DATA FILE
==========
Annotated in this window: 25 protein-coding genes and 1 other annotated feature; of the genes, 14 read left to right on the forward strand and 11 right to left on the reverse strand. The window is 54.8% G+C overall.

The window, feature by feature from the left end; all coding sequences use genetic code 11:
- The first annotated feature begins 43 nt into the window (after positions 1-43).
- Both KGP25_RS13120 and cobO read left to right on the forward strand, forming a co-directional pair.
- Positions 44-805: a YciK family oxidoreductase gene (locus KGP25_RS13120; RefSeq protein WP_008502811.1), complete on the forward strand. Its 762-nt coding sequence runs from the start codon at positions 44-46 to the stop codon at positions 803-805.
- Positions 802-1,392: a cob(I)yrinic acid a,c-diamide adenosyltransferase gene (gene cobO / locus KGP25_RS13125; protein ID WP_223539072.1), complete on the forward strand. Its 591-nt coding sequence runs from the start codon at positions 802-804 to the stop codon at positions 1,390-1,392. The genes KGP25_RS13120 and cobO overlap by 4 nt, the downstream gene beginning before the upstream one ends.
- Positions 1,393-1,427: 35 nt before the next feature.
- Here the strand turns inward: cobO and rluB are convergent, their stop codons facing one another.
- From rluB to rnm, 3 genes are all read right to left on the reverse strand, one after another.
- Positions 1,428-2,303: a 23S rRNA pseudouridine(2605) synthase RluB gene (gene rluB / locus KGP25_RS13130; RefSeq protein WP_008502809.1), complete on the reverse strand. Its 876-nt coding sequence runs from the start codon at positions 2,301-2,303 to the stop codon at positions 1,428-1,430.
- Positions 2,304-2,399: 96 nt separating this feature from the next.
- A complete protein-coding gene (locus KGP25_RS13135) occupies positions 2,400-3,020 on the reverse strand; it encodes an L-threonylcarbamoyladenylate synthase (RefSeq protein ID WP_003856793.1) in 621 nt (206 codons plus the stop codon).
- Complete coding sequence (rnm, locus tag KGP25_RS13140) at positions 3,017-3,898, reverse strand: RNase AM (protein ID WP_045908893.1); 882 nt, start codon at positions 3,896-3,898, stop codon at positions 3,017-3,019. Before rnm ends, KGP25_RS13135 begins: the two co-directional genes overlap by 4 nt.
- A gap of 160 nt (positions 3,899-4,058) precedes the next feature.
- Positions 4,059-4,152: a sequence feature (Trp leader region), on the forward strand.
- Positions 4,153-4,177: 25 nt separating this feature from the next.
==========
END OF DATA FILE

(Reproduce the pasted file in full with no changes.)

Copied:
Annotated in this window: 25 protein-coding genes and 1 other annotated feature; of the genes, 14 read left to right on the forward strand and 11 right to left on the reverse strand. The window is 54.8% G+C overall.

The window, feature by feature from the left end; all coding sequences use genetic code 11:
- The first annotated feature begins 43 nt into the window (after positions 1-43).
- Both KGP25_RS13120 and cobO read left to right on the forward strand, forming a co-directional pair.
- Positions 44-805: a YciK family oxidoreductase gene (locus KGP25_RS13120; RefSeq protein WP_008502811.1), complete on the forward strand. Its 762-nt coding sequence runs from the start codon at positions 44-46 to the stop codon at positions 803-805.
- Positions 802-1,392: a cob(I)yrinic acid a,c-diamide adenosyltransferase gene (gene cobO / locus KGP25_RS13125; protein ID WP_223539072.1), complete on the forward strand. Its 591-nt coding sequence runs from the start codon at positions 802-804 to the stop codon at positions 1,390-1,392. The genes KGP25_RS13120 and cobO overlap by 4 nt, the downstream gene beginning before the upstream one ends.
- Positions 1,393-1,427: 35 nt before the next feature.
- Here the strand turns inward: cobO and rluB are convergent, their stop codons facing one another.
- From rluB to rnm, 3 genes are all read right to left on the reverse strand, one after another.
- Positions 1,428-2,303: a 23S rRNA pseudouridine(2605) synthase RluB gene (gene rluB / locus KGP25_RS13130; RefSeq protein WP_008502809.1), complete on the reverse strand. Its 876-nt coding sequence runs from the start codon at positions 2,301-2,303 to the stop codon at positions 1,428-1,430.
- Positions 2,304-2,399: 96 nt separating this feature from the next.
- A complete protein-coding gene (locus KGP25_RS13135) occupies positions 2,400-3,020 on the reverse strand; it encodes an L-threonylcarbamoyladenylate synthase (RefSeq protein ID WP_003856793.1) in 621 nt (206 codons plus the stop codon).
- Complete coding sequence (rnm, locus tag KGP25_RS13140) at positions 3,017-3,898, reverse strand: RNase AM (protein ID WP_045908893.1); 882 nt, start codon at positions 3,896-3,898, stop codon at positions 3,017-3,019. Before rnm ends, KGP25_RS13135 begins: the two co-directional genes overlap by 4 nt.
- A gap of 160 nt (positions 3,899-4,058) precedes the next feature.
- Positions 4,059-4,152: a sequence feature (Trp leader region), on the forward strand.
- Positions 4,153-4,177: 25 nt separating this feature from the next.